What Drives the Turnover Ratio?
19 Pages Posted: 22 Jan 2001
Date Written: November 2000
Settling transactions in a payment system imposes opportunity costs of holding liquidity on the participating banks. A measure of these costs is the turnover ratio, defined as the value of payments a bank makes per unit of overnight central bank balances. We assume that a bank can increase its turnover ratio (and thus decrease the opportunity cost of liquidity) by an active cash management. Despite the fact that all banks have access to the same cash management technology, we observe that the turnover ratios vary widely not only through time but also across banks. We argue that these differences can be attributed to two sources: increasing re-turns in cash management and reserve requirements. We show that the optimal behavior of a bank depends in a non-trivial way on the whole joint distribution of transaction volume, interest rates, and reserve requirements. These distributions vary substantially among banks because of the different lines of business they pur-sue. We test the model with data from the Swiss Interbank Clearing system (SIC) and find significant empirical support for it. Using our estimate of the cost function of cash management, we are also able to quantify the costs of reserve requirements imposed on banks.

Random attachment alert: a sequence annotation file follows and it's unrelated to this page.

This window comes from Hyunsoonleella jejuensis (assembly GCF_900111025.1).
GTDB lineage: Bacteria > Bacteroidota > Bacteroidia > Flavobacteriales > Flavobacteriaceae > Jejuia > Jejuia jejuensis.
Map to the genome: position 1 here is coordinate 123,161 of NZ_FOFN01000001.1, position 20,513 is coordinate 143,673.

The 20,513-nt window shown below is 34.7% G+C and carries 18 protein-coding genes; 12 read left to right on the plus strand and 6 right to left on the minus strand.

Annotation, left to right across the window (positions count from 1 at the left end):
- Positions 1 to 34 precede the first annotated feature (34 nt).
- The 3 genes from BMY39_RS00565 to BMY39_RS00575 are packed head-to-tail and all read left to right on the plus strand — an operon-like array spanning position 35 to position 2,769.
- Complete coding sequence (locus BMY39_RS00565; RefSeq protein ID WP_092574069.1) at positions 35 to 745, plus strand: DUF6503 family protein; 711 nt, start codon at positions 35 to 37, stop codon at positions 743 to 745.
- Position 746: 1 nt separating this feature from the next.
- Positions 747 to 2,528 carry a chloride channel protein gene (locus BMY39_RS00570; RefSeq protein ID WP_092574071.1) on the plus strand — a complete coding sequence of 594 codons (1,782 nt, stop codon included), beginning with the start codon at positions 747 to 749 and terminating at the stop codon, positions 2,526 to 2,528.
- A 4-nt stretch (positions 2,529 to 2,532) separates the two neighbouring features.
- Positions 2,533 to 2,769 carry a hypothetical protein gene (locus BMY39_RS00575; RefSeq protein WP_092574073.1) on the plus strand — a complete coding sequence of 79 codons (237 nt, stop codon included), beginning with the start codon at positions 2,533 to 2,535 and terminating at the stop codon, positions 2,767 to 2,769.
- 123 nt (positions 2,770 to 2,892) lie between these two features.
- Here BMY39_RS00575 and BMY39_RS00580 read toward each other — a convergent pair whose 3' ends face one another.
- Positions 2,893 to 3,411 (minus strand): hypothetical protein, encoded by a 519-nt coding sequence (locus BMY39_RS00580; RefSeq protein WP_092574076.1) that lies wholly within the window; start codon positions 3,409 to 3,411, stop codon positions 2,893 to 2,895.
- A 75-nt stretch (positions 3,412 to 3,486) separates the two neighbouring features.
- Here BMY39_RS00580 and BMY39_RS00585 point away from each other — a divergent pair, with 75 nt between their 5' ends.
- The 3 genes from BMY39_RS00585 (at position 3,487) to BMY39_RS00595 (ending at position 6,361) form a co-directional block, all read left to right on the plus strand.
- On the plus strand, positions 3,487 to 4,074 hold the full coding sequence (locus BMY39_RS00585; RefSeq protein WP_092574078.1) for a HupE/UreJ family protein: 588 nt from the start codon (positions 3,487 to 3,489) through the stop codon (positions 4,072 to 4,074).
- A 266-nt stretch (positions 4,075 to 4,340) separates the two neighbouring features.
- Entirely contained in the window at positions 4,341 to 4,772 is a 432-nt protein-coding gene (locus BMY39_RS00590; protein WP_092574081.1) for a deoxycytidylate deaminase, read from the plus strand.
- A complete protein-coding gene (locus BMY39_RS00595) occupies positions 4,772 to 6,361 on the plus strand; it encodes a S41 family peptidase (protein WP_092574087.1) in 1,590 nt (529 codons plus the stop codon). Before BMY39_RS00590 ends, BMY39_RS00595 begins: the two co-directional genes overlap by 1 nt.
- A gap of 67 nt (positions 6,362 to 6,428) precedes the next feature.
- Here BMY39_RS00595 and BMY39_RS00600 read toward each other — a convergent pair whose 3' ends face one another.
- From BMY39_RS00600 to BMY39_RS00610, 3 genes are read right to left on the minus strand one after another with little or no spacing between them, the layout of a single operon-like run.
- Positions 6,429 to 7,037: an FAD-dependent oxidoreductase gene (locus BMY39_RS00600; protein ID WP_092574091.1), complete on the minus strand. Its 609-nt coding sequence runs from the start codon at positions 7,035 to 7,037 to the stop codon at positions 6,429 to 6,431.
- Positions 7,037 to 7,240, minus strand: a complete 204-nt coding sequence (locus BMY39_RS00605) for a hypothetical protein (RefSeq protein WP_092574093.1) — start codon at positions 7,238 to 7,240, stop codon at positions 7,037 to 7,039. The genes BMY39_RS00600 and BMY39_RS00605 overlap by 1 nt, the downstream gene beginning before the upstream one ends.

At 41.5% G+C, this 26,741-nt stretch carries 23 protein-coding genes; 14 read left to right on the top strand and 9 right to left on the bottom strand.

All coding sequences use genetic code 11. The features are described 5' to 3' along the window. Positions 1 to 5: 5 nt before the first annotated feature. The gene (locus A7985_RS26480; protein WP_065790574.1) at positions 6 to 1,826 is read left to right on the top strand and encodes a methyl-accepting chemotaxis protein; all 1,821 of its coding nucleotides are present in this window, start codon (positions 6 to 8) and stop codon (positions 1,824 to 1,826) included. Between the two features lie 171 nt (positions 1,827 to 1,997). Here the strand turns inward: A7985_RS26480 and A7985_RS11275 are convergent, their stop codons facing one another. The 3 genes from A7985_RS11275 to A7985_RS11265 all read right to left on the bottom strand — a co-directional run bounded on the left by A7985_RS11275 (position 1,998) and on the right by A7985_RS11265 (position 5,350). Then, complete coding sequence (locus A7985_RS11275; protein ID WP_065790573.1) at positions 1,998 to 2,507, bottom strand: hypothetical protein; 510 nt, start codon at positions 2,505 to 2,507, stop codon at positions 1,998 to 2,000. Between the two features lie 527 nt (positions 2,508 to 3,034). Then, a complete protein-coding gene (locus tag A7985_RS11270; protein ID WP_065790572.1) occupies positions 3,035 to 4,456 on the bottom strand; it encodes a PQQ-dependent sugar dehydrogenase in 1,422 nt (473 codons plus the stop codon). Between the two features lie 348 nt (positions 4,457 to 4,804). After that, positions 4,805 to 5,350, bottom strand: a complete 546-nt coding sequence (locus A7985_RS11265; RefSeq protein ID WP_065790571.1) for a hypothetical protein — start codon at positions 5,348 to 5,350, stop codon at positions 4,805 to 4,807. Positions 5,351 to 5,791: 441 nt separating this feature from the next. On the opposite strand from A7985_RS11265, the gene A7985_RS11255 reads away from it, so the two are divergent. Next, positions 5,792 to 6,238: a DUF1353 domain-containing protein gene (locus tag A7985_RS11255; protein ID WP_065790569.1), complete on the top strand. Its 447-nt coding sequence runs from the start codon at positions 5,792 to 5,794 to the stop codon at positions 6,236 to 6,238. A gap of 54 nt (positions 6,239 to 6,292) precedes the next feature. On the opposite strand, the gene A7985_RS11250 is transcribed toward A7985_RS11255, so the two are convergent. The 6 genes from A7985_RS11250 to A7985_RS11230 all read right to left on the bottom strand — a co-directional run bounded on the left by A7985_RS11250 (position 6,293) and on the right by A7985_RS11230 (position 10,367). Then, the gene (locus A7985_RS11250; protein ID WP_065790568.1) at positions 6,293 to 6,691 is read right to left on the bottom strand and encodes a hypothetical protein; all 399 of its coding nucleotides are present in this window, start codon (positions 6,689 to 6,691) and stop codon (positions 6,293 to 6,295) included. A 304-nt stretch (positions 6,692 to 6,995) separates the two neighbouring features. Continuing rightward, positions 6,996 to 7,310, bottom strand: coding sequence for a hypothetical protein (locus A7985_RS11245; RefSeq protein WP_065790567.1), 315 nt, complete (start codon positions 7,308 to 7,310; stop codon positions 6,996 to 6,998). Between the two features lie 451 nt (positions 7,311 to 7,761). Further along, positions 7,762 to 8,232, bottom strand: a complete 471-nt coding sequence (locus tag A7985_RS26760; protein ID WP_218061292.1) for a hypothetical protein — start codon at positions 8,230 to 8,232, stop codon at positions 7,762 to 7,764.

Keywords: Payment systems, reserve requirements, bank behavior
JEL Classification: G21, G28
Suggested Citation: Suggested Citation